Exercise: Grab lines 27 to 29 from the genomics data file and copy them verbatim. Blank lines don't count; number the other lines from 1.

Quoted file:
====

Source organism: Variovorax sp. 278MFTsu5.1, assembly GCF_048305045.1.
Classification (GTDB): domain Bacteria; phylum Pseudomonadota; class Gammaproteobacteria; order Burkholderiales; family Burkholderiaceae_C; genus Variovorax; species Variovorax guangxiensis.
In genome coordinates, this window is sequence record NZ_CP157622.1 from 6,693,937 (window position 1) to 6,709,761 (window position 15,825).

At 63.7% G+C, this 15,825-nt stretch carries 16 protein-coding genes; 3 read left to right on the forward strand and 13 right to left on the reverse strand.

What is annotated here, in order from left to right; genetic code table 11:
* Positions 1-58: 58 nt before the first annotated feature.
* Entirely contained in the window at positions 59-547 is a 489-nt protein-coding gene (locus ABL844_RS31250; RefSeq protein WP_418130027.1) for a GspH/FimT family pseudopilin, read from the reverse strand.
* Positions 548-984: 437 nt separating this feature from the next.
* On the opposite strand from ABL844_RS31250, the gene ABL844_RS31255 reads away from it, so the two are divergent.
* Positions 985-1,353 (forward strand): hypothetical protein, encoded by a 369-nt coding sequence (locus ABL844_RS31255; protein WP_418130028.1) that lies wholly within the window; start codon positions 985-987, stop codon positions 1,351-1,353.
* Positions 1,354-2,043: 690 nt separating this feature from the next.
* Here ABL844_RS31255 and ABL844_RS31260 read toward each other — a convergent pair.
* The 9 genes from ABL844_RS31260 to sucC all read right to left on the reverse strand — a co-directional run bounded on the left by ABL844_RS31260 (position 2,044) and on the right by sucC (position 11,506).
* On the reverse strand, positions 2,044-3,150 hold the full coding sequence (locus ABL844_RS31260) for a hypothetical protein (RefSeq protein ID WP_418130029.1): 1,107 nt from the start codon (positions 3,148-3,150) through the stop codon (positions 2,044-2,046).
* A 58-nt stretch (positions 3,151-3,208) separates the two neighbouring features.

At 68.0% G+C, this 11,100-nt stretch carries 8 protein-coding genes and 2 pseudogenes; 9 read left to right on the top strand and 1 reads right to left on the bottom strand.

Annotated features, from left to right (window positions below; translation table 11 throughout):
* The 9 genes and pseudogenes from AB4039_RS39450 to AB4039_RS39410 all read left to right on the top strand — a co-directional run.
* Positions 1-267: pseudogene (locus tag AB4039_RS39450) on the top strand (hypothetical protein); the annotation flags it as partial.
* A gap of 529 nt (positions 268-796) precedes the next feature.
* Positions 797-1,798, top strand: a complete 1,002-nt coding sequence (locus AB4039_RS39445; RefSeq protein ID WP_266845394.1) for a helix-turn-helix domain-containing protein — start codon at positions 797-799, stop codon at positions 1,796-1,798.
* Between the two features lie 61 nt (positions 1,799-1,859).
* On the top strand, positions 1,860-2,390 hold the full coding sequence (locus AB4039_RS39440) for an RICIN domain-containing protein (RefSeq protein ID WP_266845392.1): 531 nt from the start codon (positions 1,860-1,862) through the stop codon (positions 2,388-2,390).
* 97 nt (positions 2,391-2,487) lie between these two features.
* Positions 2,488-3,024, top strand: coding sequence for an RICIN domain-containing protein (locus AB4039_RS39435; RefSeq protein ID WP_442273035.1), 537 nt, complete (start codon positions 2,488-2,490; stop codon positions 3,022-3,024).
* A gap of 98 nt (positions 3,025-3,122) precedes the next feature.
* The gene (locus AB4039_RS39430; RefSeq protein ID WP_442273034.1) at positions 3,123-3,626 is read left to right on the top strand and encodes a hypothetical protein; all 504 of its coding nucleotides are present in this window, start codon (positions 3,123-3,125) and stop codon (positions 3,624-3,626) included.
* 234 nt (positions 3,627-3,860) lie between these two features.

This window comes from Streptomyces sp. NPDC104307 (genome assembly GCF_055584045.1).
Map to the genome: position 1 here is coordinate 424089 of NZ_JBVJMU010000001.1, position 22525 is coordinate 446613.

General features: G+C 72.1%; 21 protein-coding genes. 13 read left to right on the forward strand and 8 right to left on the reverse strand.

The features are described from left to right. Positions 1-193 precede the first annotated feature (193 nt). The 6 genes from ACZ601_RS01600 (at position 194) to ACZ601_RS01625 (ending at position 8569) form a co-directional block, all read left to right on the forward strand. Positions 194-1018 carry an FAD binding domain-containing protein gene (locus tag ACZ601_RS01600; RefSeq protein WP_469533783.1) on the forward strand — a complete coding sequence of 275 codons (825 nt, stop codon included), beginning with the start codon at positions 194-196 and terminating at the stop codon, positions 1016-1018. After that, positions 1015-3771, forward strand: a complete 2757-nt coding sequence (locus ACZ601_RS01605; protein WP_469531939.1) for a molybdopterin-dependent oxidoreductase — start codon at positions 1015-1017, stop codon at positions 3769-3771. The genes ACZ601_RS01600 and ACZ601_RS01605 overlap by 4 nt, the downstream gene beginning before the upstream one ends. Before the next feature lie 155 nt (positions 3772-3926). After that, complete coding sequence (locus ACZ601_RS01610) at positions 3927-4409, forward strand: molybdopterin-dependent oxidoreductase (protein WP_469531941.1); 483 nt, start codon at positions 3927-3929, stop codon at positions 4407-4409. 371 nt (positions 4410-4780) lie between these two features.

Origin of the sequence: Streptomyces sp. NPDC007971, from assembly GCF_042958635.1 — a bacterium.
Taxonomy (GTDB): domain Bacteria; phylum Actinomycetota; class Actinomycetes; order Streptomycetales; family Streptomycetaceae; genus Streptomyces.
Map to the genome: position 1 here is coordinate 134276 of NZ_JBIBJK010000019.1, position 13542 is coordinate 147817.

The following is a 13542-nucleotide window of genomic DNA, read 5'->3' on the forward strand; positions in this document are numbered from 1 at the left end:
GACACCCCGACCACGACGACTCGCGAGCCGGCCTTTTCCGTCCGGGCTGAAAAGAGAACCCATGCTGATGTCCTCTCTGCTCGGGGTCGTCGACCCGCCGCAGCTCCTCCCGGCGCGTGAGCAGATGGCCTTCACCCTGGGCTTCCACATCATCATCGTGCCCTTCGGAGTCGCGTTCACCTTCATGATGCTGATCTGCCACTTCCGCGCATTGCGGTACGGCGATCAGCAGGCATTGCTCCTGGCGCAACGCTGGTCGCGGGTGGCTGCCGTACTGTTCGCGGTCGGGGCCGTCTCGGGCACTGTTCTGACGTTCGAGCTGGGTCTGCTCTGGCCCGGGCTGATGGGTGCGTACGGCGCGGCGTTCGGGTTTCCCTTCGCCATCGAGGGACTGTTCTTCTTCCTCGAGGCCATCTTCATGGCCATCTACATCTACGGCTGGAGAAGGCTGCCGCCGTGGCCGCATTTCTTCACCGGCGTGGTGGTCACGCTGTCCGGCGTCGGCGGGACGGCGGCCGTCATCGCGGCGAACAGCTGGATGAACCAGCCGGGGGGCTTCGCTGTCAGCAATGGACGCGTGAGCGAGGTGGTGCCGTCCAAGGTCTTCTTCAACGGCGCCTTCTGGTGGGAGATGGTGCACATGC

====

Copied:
* The gene (locus AB4039_RS39430; RefSeq protein ID WP_442273034.1) at positions 3,123-3,626 is read left to right on the top strand and encodes a hypothetical protein; all 504 of its coding nucleotides are present in this window, start codon (positions 3,123-3,125) and stop codon (positions 3,624-3,626) included.
* 234 nt (positions 3,627-3,860) lie between these two features.

This window comes from Streptomyces sp. NPDC104307 (genome assembly GCF_055584045.1).